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  1. JA Johnston*,
  2. JG Llewelyn
  1. Royal Gwent Hospital


    Introduction Neurologists in medical admissions units (MAU) and in acute liaison jobs are now fairly common practice in many District General Hospitals (DGH. First seizure clinics, multiple sclerosis relapse (MS) and acute or hot clinics are aimed at decreasing hospital admissions and MAU attendances of patients with neurological problems. Some however slip through the net. This retrospective case series highlights the patients with either established or new neuro-inflammatory disease who attended MAU and a hot clinic over a 12 month period in a busy DGH.

    Method Neuro-inflammatory cases were ascertained in the MAU and in an acute clinic in a large DGH by a neurology registrar over a 12 month period.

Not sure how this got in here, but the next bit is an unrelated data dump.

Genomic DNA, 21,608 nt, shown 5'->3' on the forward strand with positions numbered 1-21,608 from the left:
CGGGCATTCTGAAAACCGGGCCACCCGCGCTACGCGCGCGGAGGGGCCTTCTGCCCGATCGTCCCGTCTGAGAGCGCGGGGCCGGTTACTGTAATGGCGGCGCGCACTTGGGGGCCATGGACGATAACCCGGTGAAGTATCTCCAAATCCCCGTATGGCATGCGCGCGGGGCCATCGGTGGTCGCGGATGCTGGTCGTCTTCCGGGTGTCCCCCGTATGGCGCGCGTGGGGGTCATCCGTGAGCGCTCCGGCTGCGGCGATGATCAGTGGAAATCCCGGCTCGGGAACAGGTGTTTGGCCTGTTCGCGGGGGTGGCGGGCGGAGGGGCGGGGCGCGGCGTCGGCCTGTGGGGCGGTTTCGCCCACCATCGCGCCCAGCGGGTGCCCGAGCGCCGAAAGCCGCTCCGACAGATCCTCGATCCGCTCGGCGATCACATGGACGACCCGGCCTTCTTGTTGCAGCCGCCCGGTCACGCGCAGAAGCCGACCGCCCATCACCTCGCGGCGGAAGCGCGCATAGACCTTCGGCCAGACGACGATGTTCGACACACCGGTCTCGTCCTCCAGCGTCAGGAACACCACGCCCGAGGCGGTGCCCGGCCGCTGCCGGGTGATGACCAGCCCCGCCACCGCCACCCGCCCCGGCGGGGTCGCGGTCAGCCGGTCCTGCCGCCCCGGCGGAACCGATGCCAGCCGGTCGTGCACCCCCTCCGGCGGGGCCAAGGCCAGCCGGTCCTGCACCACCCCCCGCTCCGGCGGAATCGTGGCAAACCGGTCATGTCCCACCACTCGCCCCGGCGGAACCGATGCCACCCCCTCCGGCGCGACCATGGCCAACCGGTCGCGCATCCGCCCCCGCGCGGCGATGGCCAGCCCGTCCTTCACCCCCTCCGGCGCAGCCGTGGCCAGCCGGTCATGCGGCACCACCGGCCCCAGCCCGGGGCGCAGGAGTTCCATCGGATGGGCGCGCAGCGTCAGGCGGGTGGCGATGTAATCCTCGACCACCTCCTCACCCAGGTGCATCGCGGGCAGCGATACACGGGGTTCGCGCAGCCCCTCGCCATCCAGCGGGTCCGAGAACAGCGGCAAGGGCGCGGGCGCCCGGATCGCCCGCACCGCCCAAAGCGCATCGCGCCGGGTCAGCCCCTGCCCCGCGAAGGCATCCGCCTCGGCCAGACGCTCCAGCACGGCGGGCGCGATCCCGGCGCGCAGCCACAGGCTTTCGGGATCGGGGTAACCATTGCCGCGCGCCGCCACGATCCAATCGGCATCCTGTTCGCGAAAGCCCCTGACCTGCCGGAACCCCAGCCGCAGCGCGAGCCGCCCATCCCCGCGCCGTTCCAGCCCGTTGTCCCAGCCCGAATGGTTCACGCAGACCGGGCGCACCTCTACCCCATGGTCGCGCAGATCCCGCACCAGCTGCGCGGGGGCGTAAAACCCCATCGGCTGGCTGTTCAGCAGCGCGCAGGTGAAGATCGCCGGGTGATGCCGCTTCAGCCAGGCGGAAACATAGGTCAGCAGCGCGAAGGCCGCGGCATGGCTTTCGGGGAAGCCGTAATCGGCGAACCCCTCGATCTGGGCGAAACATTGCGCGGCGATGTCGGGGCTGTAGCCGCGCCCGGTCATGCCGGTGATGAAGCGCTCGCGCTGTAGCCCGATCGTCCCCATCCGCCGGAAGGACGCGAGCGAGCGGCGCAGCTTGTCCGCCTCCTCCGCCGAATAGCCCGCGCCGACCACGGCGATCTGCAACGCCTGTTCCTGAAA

Results Overall 19 patients were seen (16 in MAU and 3 in an acute or ‘hot clinic’). In the MAU 31% (5) were a new diagnosis of MS, 25% (4) were admitted with an infection and acute MS worsening, (2) were in relapse, 12.5% (2) had progressive disease, 12.5% (2) were admitted due to allied symptoms, and one patient was a social admission. In the acute clinic two patients were new diagnoses of MS and one patient had a previous diagnosis of ADEM. Some cases will be illustrated.

    Conclusion This case series illustrates that despite novel clinics aimed at decreasing admission to hospital of patients with neurological disease, new diagnoses are still made in MAU, in a timely manner and neurologists must be able to work alongside acute physicians and identify and treat those with infection or in relapse and be able to manage those with disease progression.

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